6 March 1957
Dr. Reino W. Hakala
310 Benham Avenue
Bridgeport 4, Connecticut
Dear Dr. Hakala:
In answer to your letter of 2 January 1957 I can make the following statements. In
the Atomic Energy Commission Report for 1953 there are given values of gamma radiation
over a 13-weeks period due to fallout from the atom bomb tests that had been made,
for a number of communities in Nevada and Colorado. For example, the average exposure
to radiation of the 4500 inhabitants of St. George, Utah was 3.5 r for this period,
and values around 5 to 9 were reported for other communities. I conclude that a number
of inhabitants in this region, perhaps around 10,000, have received average exposures
of 5 roentgen to 10 roentgen as a result of bomb tests.
Professor Harden Jones of the Bonner Laboratory of the University of California in
Berkeley has concluded from the analysis of mortality rates for Hiroshima and Nagasaki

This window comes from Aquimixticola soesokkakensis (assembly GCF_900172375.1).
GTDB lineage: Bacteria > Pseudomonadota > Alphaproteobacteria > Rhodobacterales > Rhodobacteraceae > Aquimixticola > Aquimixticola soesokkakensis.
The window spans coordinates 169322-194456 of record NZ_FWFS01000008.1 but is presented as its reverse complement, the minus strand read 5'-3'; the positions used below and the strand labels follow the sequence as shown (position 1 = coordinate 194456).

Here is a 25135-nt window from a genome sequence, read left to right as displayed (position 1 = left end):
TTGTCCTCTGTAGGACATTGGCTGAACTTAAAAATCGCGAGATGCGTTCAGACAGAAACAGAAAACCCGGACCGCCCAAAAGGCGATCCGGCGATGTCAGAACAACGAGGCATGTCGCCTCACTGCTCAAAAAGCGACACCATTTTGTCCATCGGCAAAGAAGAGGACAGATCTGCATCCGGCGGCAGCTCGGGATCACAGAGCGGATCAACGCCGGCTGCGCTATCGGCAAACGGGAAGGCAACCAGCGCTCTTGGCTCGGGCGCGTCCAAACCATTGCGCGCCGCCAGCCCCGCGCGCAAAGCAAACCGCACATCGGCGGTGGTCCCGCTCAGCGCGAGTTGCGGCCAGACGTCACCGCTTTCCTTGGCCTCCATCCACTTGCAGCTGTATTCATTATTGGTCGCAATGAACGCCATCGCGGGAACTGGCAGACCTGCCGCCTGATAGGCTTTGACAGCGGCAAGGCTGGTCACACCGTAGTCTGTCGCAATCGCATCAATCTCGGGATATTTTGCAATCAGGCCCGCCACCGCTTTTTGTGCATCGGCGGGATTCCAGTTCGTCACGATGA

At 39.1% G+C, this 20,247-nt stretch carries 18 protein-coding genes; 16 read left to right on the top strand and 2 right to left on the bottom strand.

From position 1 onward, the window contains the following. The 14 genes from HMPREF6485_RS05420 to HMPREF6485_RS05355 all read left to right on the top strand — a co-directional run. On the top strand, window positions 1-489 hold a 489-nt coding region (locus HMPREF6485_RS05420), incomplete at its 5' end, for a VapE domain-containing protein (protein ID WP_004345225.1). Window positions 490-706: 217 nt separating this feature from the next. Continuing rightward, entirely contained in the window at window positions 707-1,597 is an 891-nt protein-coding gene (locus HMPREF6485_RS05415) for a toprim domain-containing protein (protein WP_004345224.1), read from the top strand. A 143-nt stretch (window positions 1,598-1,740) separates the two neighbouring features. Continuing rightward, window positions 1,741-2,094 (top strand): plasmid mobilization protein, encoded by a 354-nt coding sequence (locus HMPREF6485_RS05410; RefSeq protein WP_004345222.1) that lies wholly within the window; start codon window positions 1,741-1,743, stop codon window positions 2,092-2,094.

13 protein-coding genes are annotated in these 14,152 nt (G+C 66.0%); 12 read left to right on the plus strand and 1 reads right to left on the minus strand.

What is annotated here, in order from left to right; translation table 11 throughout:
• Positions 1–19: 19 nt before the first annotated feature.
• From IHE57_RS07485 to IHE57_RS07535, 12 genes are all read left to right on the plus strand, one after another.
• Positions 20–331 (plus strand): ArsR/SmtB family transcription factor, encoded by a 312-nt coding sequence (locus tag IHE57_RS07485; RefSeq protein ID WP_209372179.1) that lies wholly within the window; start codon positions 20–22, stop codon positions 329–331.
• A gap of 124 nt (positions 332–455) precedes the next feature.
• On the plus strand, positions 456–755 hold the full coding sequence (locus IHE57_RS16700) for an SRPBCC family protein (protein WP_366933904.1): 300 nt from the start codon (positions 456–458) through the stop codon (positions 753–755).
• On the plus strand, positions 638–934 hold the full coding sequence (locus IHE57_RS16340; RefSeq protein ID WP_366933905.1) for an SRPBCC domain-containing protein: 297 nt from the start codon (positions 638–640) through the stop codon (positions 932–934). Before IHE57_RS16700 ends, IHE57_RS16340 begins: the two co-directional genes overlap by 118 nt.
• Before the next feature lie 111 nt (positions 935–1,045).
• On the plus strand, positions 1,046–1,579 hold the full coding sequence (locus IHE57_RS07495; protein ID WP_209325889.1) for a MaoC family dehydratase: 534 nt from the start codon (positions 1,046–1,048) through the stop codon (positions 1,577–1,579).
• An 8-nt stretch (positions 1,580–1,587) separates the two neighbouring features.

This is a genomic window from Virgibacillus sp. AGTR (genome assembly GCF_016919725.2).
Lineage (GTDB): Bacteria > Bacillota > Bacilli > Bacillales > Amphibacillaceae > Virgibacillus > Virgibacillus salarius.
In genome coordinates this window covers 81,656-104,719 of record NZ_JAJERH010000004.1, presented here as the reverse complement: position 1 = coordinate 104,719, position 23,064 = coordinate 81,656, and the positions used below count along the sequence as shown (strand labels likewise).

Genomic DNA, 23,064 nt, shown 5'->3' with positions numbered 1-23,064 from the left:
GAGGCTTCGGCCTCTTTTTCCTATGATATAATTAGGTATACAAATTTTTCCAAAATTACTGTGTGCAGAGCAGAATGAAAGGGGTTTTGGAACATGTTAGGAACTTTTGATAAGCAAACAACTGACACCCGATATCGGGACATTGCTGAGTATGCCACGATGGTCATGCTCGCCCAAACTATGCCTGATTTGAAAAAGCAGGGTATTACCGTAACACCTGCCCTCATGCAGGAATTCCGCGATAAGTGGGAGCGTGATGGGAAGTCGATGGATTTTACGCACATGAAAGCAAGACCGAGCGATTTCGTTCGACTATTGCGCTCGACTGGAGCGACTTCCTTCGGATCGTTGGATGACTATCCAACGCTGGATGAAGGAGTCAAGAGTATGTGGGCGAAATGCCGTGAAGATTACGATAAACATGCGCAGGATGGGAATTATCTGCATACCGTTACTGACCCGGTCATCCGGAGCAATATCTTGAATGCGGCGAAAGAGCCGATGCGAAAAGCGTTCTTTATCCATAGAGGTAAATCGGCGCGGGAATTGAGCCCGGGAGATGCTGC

survivors and for people who have received radiation treatments for various diseases,
as well as from a consideration of animal experiments, that human beings probably
have a decrease in life expectancy of 2 weeks per roentgen of radiation.
Accepting this figure, I calculate that the approximately 13,000 people in Nevada
and Colorado have a decrease in life expectancy of 10 to 20 weeks.
The calculation of the number of defective children that can be expected to be born
can be made with the use of some reasonable assumptions about mutations. At the present
time about 2 million seriously defective children are born out of every hundred million
children, because of bad genes. If we attribute all of these bad genes to natural
radioactivity, principally cosmic rays, we have a basis for making a calculation.
The amount of cosmic radiation received by people during the first 50 years of their
life, when half their children have been born, is about 4 r. A possibility is that
artificial radiation exposure of 4 r on top of this would double the number of mutations,
and that the number of defectives would accordingly be doubled. It may be that mutations
are caused also by something other than radiation, in which case the number of defective
children caused by fallout radiation would be less than that given by this calculation.
There is considerable uncertainty about estimated values in this field, but I think
that we should consider the worst possible case, rather than the best possible case.